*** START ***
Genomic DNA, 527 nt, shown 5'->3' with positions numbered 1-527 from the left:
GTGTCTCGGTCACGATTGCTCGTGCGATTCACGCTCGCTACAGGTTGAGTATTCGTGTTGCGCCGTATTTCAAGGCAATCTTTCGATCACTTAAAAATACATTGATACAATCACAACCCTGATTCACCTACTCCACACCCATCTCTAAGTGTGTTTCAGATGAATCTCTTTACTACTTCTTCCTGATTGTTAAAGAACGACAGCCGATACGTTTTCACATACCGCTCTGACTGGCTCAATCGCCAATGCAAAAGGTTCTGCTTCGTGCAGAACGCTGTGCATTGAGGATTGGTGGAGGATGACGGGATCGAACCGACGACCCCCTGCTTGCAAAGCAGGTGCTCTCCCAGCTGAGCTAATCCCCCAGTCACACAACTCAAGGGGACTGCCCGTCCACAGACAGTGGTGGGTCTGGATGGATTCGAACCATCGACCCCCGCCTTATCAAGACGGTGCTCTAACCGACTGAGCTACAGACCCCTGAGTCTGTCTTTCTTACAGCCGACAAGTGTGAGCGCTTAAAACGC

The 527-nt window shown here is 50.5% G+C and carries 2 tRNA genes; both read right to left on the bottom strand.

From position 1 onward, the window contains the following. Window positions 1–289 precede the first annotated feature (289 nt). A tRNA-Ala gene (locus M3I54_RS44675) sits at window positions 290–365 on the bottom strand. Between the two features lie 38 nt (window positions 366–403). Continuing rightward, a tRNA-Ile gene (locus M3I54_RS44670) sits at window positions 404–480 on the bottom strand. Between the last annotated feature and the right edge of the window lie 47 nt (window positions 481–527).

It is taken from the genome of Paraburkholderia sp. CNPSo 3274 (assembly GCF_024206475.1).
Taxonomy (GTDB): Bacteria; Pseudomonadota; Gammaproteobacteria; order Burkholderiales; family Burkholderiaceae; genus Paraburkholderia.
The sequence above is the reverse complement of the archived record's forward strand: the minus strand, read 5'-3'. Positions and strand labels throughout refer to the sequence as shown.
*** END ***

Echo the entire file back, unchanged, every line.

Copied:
Genomic DNA, 527 nt, shown 5'->3' with positions numbered 1-527 from the left:
GTGTCTCGGTCACGATTGCTCGTGCGATTCACGCTCGCTACAGGTTGAGTATTCGTGTTGCGCCGTATTTCAAGGCAATCTTTCGATCACTTAAAAATACATTGATACAATCACAACCCTGATTCACCTACTCCACACCCATCTCTAAGTGTGTTTCAGATGAATCTCTTTACTACTTCTTCCTGATTGTTAAAGAACGACAGCCGATACGTTTTCACATACCGCTCTGACTGGCTCAATCGCCAATGCAAAAGGTTCTGCTTCGTGCAGAACGCTGTGCATTGAGGATTGGTGGAGGATGACGGGATCGAACCGACGACCCCCTGCTTGCAAAGCAGGTGCTCTCCCAGCTGAGCTAATCCCCCAGTCACACAACTCAAGGGGACTGCCCGTCCACAGACAGTGGTGGGTCTGGATGGATTCGAACCATCGACCCCCGCCTTATCAAGACGGTGCTCTAACCGACTGAGCTACAGACCCCTGAGTCTGTCTTTCTTACAGCCGACAAGTGTGAGCGCTTAAAACGC

The 527-nt window shown here is 50.5% G+C and carries 2 tRNA genes; both read right to left on the bottom strand.

From position 1 onward, the window contains the following. Window positions 1–289 precede the first annotated feature (289 nt). A tRNA-Ala gene (locus M3I54_RS44675) sits at window positions 290–365 on the bottom strand. Between the two features lie 38 nt (window positions 366–403). Continuing rightward, a tRNA-Ile gene (locus M3I54_RS44670) sits at window positions 404–480 on the bottom strand. Between the last annotated feature and the right edge of the window lie 47 nt (window positions 481–527).

It is taken from the genome of Paraburkholderia sp. CNPSo 3274 (assembly GCF_024206475.1).
Taxonomy (GTDB): Bacteria; Pseudomonadota; Gammaproteobacteria; order Burkholderiales; family Burkholderiaceae; genus Paraburkholderia.
The sequence above is the reverse complement of the archived record's forward strand: the minus strand, read 5'-3'. Positions and strand labels throughout refer to the sequence as shown.